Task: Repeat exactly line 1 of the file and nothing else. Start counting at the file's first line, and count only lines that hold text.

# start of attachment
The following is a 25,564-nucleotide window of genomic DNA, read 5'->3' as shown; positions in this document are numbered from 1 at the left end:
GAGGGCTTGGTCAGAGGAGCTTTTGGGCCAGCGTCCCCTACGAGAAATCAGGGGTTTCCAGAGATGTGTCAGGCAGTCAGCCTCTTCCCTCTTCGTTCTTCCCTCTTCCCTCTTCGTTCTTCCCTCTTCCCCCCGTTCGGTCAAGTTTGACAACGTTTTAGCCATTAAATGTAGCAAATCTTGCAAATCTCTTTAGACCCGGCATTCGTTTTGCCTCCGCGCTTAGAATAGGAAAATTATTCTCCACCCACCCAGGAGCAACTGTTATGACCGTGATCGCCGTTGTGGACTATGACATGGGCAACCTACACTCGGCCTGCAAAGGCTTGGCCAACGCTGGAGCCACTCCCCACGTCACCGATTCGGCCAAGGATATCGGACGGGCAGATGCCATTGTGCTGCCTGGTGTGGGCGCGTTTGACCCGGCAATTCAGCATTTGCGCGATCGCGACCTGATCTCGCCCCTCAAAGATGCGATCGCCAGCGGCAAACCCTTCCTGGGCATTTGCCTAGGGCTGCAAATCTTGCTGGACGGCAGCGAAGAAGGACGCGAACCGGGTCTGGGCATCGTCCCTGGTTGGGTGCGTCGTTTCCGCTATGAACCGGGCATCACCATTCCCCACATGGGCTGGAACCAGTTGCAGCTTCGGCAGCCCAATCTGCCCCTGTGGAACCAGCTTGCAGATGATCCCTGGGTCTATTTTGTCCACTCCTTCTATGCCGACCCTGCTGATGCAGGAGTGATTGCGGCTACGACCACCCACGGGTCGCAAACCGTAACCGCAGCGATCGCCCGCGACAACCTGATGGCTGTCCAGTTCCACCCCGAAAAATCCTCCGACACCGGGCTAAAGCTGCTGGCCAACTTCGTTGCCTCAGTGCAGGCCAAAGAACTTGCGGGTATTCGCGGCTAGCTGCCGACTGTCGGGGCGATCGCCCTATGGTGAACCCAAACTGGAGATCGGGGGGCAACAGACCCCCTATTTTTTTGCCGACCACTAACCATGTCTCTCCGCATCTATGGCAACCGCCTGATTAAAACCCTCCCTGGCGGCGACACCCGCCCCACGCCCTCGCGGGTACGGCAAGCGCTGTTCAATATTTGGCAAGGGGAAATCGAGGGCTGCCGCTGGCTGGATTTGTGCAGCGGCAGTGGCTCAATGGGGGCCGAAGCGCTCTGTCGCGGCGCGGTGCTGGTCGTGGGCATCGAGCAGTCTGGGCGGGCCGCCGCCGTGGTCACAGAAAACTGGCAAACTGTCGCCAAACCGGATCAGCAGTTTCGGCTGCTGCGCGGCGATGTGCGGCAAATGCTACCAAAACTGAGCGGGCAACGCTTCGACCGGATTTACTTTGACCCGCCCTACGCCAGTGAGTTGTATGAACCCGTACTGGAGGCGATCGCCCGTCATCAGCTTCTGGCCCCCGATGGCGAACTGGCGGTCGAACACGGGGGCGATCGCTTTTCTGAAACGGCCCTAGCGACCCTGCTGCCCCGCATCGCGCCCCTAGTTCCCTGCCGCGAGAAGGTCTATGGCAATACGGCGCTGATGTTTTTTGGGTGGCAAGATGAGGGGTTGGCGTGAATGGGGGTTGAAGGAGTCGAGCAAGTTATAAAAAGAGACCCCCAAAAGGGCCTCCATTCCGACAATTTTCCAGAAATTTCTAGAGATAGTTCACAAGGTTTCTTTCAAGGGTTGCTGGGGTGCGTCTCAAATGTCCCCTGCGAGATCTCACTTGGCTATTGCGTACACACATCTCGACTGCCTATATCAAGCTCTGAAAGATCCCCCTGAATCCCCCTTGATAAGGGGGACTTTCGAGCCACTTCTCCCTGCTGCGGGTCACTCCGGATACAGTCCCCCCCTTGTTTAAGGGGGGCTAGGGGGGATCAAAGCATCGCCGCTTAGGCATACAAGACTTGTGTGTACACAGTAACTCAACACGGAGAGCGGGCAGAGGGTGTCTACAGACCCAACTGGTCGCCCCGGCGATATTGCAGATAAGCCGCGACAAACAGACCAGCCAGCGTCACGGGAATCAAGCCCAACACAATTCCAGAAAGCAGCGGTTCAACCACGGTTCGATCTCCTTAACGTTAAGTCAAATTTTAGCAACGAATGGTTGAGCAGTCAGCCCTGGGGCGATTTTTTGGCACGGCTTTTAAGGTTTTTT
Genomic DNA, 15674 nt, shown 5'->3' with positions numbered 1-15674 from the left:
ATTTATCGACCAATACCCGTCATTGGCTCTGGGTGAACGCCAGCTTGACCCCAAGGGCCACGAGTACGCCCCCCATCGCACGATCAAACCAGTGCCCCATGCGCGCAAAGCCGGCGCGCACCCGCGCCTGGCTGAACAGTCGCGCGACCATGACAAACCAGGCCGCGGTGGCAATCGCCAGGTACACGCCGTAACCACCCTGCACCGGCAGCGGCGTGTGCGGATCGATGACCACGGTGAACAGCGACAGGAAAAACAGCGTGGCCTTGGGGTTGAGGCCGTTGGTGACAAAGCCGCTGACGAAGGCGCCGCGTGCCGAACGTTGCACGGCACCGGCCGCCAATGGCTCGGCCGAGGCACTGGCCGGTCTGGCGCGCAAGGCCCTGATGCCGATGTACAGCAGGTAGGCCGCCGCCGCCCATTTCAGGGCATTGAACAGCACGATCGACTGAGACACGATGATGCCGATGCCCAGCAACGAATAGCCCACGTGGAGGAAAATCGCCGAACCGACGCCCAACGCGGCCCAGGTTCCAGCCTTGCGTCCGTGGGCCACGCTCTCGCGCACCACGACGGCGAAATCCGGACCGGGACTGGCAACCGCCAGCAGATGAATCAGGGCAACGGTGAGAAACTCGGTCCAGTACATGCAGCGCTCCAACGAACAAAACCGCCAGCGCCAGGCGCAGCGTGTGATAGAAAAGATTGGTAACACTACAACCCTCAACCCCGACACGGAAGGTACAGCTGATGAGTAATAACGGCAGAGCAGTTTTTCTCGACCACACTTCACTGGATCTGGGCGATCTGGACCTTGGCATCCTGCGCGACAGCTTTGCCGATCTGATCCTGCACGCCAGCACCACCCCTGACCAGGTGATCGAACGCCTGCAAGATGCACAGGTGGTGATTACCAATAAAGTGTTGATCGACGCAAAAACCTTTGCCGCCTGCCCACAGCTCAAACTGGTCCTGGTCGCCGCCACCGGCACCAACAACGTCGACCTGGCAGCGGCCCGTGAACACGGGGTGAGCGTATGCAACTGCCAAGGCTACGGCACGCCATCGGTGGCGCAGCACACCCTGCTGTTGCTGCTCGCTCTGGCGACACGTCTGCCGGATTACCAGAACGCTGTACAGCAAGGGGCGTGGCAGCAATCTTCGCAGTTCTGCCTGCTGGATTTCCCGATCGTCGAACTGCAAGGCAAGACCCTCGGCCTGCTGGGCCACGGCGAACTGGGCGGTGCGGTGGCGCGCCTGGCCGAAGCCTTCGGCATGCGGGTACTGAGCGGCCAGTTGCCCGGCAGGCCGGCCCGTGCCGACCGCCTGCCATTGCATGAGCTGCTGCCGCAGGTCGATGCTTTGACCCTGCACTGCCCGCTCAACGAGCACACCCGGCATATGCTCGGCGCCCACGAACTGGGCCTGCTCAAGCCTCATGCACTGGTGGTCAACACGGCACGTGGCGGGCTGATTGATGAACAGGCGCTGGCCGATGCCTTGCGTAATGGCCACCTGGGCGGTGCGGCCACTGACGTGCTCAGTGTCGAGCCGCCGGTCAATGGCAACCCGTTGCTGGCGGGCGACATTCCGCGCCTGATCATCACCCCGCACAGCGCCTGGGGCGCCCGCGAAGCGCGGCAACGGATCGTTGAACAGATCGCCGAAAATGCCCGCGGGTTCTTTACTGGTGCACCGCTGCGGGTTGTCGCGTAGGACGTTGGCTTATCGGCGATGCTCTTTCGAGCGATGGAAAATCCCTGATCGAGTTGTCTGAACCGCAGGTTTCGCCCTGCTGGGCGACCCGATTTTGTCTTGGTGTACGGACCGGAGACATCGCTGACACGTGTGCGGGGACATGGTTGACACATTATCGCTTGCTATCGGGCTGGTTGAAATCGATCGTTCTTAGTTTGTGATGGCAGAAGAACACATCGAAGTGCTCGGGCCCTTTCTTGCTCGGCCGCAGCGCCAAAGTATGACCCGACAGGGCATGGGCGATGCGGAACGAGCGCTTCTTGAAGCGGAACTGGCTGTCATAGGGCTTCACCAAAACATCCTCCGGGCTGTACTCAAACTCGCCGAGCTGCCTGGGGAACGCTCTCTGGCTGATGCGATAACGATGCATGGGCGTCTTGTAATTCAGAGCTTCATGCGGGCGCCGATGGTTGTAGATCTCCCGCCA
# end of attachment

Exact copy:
The following is a 25,564-nucleotide window of genomic DNA, read 5'->3' as shown; positions in this document are numbered from 1 at the left end: